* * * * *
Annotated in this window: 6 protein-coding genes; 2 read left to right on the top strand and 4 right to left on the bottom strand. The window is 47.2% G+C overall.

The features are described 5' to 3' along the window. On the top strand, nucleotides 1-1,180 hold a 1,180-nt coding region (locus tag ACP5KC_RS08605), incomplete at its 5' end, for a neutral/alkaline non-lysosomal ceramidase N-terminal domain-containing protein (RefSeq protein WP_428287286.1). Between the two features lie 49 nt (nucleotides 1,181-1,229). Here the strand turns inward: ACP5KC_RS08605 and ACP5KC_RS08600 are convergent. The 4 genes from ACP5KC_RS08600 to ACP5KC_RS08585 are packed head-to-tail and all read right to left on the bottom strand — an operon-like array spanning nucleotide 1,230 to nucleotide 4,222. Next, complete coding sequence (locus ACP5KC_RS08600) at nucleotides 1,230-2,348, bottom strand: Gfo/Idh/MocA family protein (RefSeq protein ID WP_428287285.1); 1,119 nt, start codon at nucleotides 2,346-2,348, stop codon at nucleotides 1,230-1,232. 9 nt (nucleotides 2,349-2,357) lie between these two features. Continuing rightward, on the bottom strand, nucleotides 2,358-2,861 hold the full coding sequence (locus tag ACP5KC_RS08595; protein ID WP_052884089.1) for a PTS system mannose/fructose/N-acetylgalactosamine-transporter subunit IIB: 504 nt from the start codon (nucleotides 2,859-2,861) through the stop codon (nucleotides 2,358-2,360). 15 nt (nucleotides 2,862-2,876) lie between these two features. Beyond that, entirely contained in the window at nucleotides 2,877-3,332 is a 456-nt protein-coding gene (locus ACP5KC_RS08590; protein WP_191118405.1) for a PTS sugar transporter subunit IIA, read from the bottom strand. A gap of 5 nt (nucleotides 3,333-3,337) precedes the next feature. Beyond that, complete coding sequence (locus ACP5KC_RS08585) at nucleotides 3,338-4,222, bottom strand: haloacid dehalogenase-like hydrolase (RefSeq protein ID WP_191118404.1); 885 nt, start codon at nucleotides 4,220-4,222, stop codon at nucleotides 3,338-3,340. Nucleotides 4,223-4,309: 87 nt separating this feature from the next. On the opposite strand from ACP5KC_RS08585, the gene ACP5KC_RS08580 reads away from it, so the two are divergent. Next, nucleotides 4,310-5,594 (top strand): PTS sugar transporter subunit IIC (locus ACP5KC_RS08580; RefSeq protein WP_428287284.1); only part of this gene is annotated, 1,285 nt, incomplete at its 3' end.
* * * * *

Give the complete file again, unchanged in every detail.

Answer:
Annotated in this window: 6 protein-coding genes; 2 read left to right on the top strand and 4 right to left on the bottom strand. The window is 47.2% G+C overall.

The features are described 5' to 3' along the window. On the top strand, nucleotides 1-1,180 hold a 1,180-nt coding region (locus tag ACP5KC_RS08605), incomplete at its 5' end, for a neutral/alkaline non-lysosomal ceramidase N-terminal domain-containing protein (RefSeq protein WP_428287286.1). Between the two features lie 49 nt (nucleotides 1,181-1,229). Here the strand turns inward: ACP5KC_RS08605 and ACP5KC_RS08600 are convergent. The 4 genes from ACP5KC_RS08600 to ACP5KC_RS08585 are packed head-to-tail and all read right to left on the bottom strand — an operon-like array spanning nucleotide 1,230 to nucleotide 4,222. Next, complete coding sequence (locus ACP5KC_RS08600) at nucleotides 1,230-2,348, bottom strand: Gfo/Idh/MocA family protein (RefSeq protein ID WP_428287285.1); 1,119 nt, start codon at nucleotides 2,346-2,348, stop codon at nucleotides 1,230-1,232. 9 nt (nucleotides 2,349-2,357) lie between these two features. Continuing rightward, on the bottom strand, nucleotides 2,358-2,861 hold the full coding sequence (locus tag ACP5KC_RS08595; protein ID WP_052884089.1) for a PTS system mannose/fructose/N-acetylgalactosamine-transporter subunit IIB: 504 nt from the start codon (nucleotides 2,859-2,861) through the stop codon (nucleotides 2,358-2,360). 15 nt (nucleotides 2,862-2,876) lie between these two features. Beyond that, entirely contained in the window at nucleotides 2,877-3,332 is a 456-nt protein-coding gene (locus ACP5KC_RS08590; protein WP_191118405.1) for a PTS sugar transporter subunit IIA, read from the bottom strand. A gap of 5 nt (nucleotides 3,333-3,337) precedes the next feature. Beyond that, complete coding sequence (locus ACP5KC_RS08585) at nucleotides 3,338-4,222, bottom strand: haloacid dehalogenase-like hydrolase (RefSeq protein ID WP_191118404.1); 885 nt, start codon at nucleotides 4,220-4,222, stop codon at nucleotides 3,338-3,340. Nucleotides 4,223-4,309: 87 nt separating this feature from the next. On the opposite strand from ACP5KC_RS08585, the gene ACP5KC_RS08580 reads away from it, so the two are divergent. Next, nucleotides 4,310-5,594 (top strand): PTS sugar transporter subunit IIC (locus ACP5KC_RS08580; RefSeq protein WP_428287284.1); only part of this gene is annotated, 1,285 nt, incomplete at its 3' end.